Bat-Sheva L. Maslow, M.D., Alison Bartolucci, M.S., Carolina Sueldo, M.D., Lawrence Engmann, M.D., Claudio Benadiva, M.D., John C. Nulsen III, M.D.
Volume 105, Issue 4, Pages 938-945
To assess the occult pregnancy rate after “negative” first post−embryo transfer (ET) serum β-hCG results.
Two-part retrospective cohort study and nested case series.
University-based fertility center.
A total of 1,571 negative first post-ET serum β-hCG results were included in the study; 1,326 results (primary cohort, June 2009–December 2013) were initially reported as <5 mIU/mL and 245 results (secondary cohort, January 2014–March 2015) were reported as discrete values from 1.0 to 5.0 mIU/mL. Intervention(s):
Main Outcome Measure(s):
Rates of occult pregnancy, ectopic pregnancy, and complications after negative first post-ET serum β-hCG results.
A total of 88.8% (1,178/1,326) of the negative first post-ET results reported as <5 were <1.0 mIU/mL. Occult pregnancy was incidentally identified in 1.2% (12/1,041) of subjects with follow-up. Six had ectopic pregnancies, and seven experienced serious complications; 11 (91.7%) of the 12 occult pregnancies had a first post-ET serum β-hCG level of 1.0–5.0 mIU/mL and 1 (8.3%) <1.0 mIU/mL. All pregnancies with serious complications had initial β-hCG levels of 1.0–5.0 mIU/mL. Of the 245 results from after the policy change, occult pregnancies were diagnosed in 5.5% (9/163) of subjects with follow-up. One had an ectopic pregnancy, which was treated with methotrexate. There were no serious complications in the secondary cohort. Conclusion(s):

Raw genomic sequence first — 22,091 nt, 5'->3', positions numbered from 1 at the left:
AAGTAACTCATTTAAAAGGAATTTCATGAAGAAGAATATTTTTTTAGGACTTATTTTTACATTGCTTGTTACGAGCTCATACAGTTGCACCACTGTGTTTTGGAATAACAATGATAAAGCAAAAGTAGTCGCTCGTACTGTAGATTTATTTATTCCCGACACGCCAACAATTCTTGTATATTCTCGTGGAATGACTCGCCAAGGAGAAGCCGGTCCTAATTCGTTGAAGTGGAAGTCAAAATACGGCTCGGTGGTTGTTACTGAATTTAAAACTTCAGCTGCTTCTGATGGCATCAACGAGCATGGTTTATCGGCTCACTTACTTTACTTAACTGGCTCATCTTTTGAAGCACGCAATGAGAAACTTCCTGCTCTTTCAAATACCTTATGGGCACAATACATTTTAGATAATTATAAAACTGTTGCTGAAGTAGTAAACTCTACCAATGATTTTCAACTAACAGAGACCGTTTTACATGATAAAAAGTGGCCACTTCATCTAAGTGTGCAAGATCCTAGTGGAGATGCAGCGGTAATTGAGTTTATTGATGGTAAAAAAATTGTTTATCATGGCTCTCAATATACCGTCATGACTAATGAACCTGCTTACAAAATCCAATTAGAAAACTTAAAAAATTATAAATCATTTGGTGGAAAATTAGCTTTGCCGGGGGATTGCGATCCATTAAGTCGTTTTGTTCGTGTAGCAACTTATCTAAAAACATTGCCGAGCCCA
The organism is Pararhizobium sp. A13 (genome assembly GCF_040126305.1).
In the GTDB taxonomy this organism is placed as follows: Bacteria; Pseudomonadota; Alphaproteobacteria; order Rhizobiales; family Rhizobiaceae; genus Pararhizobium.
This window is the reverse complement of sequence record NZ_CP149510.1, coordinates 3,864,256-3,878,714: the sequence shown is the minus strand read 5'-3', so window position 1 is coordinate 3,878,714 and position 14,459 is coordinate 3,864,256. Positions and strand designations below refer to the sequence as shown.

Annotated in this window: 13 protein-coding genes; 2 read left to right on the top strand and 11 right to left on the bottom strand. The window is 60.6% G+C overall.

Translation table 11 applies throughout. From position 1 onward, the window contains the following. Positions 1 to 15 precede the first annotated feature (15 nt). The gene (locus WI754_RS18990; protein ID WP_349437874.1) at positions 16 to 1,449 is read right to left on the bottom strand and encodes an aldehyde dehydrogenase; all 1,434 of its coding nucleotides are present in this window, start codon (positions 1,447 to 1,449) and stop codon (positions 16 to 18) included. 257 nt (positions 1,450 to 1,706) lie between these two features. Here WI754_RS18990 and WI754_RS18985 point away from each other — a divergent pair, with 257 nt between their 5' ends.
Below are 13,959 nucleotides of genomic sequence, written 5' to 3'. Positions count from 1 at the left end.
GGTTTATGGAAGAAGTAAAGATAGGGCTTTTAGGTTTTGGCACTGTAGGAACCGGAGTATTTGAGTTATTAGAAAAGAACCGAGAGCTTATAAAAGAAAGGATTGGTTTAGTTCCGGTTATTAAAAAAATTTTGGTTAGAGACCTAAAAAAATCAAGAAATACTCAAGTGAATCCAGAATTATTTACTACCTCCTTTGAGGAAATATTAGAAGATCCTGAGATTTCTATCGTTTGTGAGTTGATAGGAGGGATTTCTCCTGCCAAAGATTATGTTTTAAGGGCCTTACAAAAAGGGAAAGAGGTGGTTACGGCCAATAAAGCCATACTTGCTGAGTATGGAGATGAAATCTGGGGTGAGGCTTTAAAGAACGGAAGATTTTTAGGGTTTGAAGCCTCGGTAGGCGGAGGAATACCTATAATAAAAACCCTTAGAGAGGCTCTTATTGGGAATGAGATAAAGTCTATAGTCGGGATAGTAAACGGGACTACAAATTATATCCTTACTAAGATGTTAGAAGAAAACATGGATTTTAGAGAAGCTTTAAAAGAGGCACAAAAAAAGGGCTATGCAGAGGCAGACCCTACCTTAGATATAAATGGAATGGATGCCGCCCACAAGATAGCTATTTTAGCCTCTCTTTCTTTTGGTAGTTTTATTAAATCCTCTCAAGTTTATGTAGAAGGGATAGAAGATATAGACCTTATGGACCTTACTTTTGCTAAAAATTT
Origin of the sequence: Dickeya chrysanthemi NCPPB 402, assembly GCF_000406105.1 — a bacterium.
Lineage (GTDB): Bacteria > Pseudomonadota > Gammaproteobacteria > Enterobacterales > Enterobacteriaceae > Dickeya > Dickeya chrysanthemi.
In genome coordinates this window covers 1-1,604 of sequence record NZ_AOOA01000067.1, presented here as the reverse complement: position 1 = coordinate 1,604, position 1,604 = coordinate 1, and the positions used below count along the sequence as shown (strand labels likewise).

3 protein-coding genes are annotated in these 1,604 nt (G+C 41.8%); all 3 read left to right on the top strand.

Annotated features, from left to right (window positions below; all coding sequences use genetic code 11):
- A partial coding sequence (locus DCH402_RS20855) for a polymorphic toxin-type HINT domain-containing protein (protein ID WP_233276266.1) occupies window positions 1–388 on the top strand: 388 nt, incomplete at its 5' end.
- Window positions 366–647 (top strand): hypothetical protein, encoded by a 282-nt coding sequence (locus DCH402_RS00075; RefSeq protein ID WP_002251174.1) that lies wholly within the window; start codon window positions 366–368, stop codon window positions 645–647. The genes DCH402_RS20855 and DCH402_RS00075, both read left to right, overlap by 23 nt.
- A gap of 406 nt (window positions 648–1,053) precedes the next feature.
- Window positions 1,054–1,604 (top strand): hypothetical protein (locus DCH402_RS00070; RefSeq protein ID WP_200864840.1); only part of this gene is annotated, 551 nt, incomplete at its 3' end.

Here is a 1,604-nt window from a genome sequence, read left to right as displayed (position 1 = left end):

The majority of negative first post-ET serum β-hCG levels are <1.0 mIU/mL. Results from 1.0 to 5.0 mIU/mL may fail to exclude abnormal pregnancy and are associated with poor outcomes compared with β-hCG levels <1.0 mIU/mL. Serial serum β-hCG may be warranted in this population.
Read the full text at: http://www.fertstert.org/article/S0015-0282(15)02133-0/fulltext